Remittances to Bangladesh have been growing steadily over the last decade. Since its independence in 1971, more than 3 million Bangladeshis have left the country in search of employment. The central bank estimates their cumulative remittances during 1976-2003 at round US$22 billion (Azad, 2005). Recognizing their economic importance, the government for years has had legislation, policies, and an institutional structure in place to facilitate the migration of its citizens. Now the question is why sudden importance is put into the perception of remittances? The fact is that the absolute and the relative volumes of workers’ remittances are increasing. They have shown a steady increase over the last decade. The amount of remittance flows to developing countries already surpassed that of official resource inflows. Since 1999, workers’ remittances have been the second largest resource flowing into developing countries after foreign direct investment (FDI). In addition workers’ remittances are not liabilities but cash transfers from overseas, which in principle, they do not cost any to recipient countries. As there has been much debate about external debt and its negative effect on growth, this feature is very attractive force. Despite the growing interest in workers’ remittances, the role of remittance in development and economic growth in general is not clearly understood. For example, studies based on a country’s time-series data tend to find positive impacts of remittances on growth, but a cross- country/panel data study by Chami et al. (2003) shows the opposite outcome. This is still one of the least studied areas of research in migration literature. Despite the expanding literature on the subject, there remains an inadequate understanding of a number of issues related to the flow and use of remittances. Thus, there has been little work on the impact of remittances on the overall economy. The major labor exporting countries follow different conventions on whether to include remittances from overseas workers as a part of the net factor income in national income accounts. The resulting GNP estimates (GNP= GDP + Net factor income from abroad) therefore are not comparable. Amongst the major Asian labor exporting countries, GNP estimates published by governments in India, Sri Lanka, and Thailand exclude workers remittances while Bangladesh, Pakistan and Philippines include them. In this report, an attempt has been made to clarify concepts relating to the affect of workers’ remittances on the overall economy of Bangladesh. As Bangladesh is among the few countries that include workers’ remittances separately in their gross national income estimates, it is important to identify the impact of remittance on the national economy. In order to understand the effect, this paper integrates remittance in the national income accounting framework. 1.2. Origin of the Report:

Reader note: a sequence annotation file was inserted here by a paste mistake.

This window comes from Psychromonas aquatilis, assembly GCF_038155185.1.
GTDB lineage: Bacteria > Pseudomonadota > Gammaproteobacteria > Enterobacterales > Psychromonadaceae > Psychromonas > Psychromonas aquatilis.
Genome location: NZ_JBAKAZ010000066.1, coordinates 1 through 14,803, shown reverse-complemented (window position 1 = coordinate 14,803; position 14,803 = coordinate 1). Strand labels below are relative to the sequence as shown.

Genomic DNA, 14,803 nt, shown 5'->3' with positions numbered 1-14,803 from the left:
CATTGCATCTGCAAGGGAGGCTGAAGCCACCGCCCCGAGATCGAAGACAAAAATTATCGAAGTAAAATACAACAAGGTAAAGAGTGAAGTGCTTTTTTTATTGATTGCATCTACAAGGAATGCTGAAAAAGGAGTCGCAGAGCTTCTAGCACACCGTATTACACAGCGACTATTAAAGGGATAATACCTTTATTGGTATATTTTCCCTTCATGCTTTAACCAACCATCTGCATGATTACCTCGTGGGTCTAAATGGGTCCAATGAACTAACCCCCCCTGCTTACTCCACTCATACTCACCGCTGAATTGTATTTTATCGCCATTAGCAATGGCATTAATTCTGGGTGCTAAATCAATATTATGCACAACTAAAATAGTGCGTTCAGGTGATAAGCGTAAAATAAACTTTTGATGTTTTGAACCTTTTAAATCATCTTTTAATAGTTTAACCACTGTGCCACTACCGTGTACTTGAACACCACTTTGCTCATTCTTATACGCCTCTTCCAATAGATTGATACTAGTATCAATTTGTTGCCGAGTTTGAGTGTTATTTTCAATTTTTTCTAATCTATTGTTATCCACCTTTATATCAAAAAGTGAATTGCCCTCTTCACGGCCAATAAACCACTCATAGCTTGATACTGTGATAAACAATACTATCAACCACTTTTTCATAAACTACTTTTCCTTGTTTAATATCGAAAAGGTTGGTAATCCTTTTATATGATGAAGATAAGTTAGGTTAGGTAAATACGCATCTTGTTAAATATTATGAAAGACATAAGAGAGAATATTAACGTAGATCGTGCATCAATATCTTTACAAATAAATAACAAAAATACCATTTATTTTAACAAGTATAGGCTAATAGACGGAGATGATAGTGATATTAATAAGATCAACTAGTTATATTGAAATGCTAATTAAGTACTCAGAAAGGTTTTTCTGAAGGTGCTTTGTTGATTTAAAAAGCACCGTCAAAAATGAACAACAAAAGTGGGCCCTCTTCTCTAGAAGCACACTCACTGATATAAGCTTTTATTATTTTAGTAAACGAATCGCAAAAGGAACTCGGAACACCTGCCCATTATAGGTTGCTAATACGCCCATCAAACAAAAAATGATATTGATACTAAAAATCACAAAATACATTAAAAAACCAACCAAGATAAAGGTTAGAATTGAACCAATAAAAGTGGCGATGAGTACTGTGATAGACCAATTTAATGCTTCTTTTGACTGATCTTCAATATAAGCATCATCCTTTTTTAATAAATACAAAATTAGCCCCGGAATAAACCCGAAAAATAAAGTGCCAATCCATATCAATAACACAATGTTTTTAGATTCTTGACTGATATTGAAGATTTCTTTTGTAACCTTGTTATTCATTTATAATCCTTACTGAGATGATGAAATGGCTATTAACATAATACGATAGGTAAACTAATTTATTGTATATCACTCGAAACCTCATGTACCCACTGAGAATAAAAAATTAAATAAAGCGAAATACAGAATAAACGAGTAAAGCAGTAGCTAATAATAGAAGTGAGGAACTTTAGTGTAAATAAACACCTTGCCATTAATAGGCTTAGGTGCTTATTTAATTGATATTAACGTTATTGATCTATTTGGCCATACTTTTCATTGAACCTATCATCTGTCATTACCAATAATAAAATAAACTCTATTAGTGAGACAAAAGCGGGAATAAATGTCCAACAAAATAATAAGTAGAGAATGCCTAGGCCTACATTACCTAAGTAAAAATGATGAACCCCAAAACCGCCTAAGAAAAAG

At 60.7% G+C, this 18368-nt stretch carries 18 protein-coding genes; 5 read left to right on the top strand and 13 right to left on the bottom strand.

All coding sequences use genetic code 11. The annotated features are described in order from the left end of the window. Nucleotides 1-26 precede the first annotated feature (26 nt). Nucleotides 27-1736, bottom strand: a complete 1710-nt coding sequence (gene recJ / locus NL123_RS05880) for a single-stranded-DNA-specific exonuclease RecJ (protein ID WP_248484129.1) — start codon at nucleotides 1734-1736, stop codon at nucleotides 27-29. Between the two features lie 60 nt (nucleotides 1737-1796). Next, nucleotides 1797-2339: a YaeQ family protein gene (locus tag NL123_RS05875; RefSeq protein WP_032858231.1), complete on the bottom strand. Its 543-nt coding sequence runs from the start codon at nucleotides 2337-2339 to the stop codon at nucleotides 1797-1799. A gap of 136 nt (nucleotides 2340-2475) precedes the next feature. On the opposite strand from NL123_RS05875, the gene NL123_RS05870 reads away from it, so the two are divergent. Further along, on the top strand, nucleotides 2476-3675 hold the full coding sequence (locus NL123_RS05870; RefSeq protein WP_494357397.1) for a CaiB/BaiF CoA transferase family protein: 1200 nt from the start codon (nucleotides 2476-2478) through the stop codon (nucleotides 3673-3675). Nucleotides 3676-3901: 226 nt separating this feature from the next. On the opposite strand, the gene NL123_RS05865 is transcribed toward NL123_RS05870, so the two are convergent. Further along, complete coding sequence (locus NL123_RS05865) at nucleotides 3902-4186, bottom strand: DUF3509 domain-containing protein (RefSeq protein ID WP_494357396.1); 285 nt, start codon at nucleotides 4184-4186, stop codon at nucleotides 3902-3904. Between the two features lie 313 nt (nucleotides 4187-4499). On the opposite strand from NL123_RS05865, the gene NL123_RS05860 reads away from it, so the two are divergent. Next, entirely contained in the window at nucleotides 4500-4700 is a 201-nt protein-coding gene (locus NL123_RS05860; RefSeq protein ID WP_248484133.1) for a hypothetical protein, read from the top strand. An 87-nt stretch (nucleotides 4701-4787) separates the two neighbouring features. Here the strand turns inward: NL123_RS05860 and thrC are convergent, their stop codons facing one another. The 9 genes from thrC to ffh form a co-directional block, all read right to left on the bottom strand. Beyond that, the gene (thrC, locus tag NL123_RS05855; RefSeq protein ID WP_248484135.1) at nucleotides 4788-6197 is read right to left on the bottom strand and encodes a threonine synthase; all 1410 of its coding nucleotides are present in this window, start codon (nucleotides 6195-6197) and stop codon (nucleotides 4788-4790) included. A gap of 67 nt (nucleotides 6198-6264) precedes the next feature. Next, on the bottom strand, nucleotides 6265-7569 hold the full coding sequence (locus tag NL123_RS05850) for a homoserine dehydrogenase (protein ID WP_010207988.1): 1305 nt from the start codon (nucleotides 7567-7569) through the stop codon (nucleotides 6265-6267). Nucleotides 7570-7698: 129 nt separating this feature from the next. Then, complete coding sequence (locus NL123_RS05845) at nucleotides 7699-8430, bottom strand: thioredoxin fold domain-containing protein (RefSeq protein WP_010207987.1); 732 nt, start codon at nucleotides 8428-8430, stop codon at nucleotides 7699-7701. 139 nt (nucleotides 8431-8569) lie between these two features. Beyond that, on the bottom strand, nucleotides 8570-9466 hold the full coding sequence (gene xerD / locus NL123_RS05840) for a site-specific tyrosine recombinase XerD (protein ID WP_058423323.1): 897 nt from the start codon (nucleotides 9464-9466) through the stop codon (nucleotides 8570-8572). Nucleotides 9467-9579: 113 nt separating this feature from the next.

This is the final research paper that is made after the completion of 11 semesters as well as internship program; which is the last academic requirement for completing the 4 (four) years bachelor program in Business Administration. The main purpose of making this research paper is to learn practical knowledge based on the theoretical knowledge during the 4 (four) years bachelor program. I have been given the chance to work as an internee for 12 weeks in NCC Bank Ltd. Dhanmondi Branch on the report titled “Remittance & Foreign Earnings Operation of NCC Bank Ltd.” 1.3. Statement of the Research Problem:
Remittance is the second highest productive sector of GDP growth of Bangladesh after RMG (Ready Made Garment). So it has a great importance to the economic development of our country. The remittance process is a little complex and commercial banks cannot do all the necessary works to make it easier alone. So it has some problems and this is where I want to work with the help of my...